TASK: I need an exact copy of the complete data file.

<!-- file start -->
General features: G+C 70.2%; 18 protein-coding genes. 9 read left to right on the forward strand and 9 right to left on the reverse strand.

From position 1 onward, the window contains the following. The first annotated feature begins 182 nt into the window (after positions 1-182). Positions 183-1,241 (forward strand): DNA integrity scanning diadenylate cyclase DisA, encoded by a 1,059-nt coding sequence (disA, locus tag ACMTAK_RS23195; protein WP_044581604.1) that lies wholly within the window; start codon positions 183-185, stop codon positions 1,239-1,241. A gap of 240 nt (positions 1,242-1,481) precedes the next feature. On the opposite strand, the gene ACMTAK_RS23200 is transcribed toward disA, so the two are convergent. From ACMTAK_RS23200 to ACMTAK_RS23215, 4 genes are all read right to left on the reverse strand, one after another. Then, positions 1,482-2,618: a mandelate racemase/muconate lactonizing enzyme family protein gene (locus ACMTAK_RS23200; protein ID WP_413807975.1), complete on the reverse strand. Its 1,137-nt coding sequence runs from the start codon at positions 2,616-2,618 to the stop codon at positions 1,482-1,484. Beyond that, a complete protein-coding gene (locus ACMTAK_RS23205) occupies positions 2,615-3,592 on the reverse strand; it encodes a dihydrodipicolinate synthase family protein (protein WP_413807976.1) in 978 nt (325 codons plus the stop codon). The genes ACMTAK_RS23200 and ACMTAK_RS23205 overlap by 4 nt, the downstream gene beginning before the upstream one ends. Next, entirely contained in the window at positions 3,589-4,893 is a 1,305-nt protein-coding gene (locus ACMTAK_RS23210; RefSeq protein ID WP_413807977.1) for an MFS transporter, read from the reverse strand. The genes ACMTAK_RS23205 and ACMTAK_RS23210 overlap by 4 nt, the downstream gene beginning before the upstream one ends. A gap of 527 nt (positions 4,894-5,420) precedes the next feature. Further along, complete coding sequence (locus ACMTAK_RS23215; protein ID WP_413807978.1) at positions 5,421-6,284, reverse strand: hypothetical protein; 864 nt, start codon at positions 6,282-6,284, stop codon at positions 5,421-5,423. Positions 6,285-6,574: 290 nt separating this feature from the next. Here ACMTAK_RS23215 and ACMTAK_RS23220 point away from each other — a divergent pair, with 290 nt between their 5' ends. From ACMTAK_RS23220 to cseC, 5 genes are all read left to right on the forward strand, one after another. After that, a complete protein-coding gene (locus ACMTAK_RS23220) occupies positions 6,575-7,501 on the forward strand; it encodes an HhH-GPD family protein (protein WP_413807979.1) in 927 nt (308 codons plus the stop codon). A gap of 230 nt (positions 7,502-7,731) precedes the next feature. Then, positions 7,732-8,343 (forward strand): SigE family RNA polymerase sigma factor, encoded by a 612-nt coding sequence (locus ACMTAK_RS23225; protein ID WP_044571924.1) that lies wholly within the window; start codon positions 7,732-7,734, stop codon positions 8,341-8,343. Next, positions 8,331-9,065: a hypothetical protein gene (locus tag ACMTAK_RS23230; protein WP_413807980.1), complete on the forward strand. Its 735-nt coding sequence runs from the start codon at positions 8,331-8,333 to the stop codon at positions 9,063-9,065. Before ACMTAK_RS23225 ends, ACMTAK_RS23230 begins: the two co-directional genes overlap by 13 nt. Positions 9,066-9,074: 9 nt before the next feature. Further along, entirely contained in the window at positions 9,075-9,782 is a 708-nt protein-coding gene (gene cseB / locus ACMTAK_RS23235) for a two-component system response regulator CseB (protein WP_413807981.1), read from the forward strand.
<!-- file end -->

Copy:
General features: G+C 70.2%; 18 protein-coding genes. 9 read left to right on the forward strand and 9 right to left on the reverse strand.

From position 1 onward, the window contains the following. The first annotated feature begins 182 nt into the window (after positions 1-182). Positions 183-1,241 (forward strand): DNA integrity scanning diadenylate cyclase DisA, encoded by a 1,059-nt coding sequence (disA, locus tag ACMTAK_RS23195; protein WP_044581604.1) that lies wholly within the window; start codon positions 183-185, stop codon positions 1,239-1,241. A gap of 240 nt (positions 1,242-1,481) precedes the next feature. On the opposite strand, the gene ACMTAK_RS23200 is transcribed toward disA, so the two are convergent. From ACMTAK_RS23200 to ACMTAK_RS23215, 4 genes are all read right to left on the reverse strand, one after another. Then, positions 1,482-2,618: a mandelate racemase/muconate lactonizing enzyme family protein gene (locus ACMTAK_RS23200; protein ID WP_413807975.1), complete on the reverse strand. Its 1,137-nt coding sequence runs from the start codon at positions 2,616-2,618 to the stop codon at positions 1,482-1,484. Beyond that, a complete protein-coding gene (locus ACMTAK_RS23205) occupies positions 2,615-3,592 on the reverse strand; it encodes a dihydrodipicolinate synthase family protein (protein WP_413807976.1) in 978 nt (325 codons plus the stop codon). The genes ACMTAK_RS23200 and ACMTAK_RS23205 overlap by 4 nt, the downstream gene beginning before the upstream one ends. Next, entirely contained in the window at positions 3,589-4,893 is a 1,305-nt protein-coding gene (locus ACMTAK_RS23210; RefSeq protein ID WP_413807977.1) for an MFS transporter, read from the reverse strand. The genes ACMTAK_RS23205 and ACMTAK_RS23210 overlap by 4 nt, the downstream gene beginning before the upstream one ends. A gap of 527 nt (positions 4,894-5,420) precedes the next feature. Further along, complete coding sequence (locus ACMTAK_RS23215; protein ID WP_413807978.1) at positions 5,421-6,284, reverse strand: hypothetical protein; 864 nt, start codon at positions 6,282-6,284, stop codon at positions 5,421-5,423. Positions 6,285-6,574: 290 nt separating this feature from the next. Here ACMTAK_RS23215 and ACMTAK_RS23220 point away from each other — a divergent pair, with 290 nt between their 5' ends. From ACMTAK_RS23220 to cseC, 5 genes are all read left to right on the forward strand, one after another. After that, a complete protein-coding gene (locus ACMTAK_RS23220) occupies positions 6,575-7,501 on the forward strand; it encodes an HhH-GPD family protein (protein WP_413807979.1) in 927 nt (308 codons plus the stop codon). A gap of 230 nt (positions 7,502-7,731) precedes the next feature. Then, positions 7,732-8,343 (forward strand): SigE family RNA polymerase sigma factor, encoded by a 612-nt coding sequence (locus ACMTAK_RS23225; protein ID WP_044571924.1) that lies wholly within the window; start codon positions 7,732-7,734, stop codon positions 8,341-8,343. Next, positions 8,331-9,065: a hypothetical protein gene (locus tag ACMTAK_RS23230; protein WP_413807980.1), complete on the forward strand. Its 735-nt coding sequence runs from the start codon at positions 8,331-8,333 to the stop codon at positions 9,063-9,065. Before ACMTAK_RS23225 ends, ACMTAK_RS23230 begins: the two co-directional genes overlap by 13 nt. Positions 9,066-9,074: 9 nt before the next feature. Further along, entirely contained in the window at positions 9,075-9,782 is a 708-nt protein-coding gene (gene cseB / locus ACMTAK_RS23235) for a two-component system response regulator CseB (protein WP_413807981.1), read from the forward strand.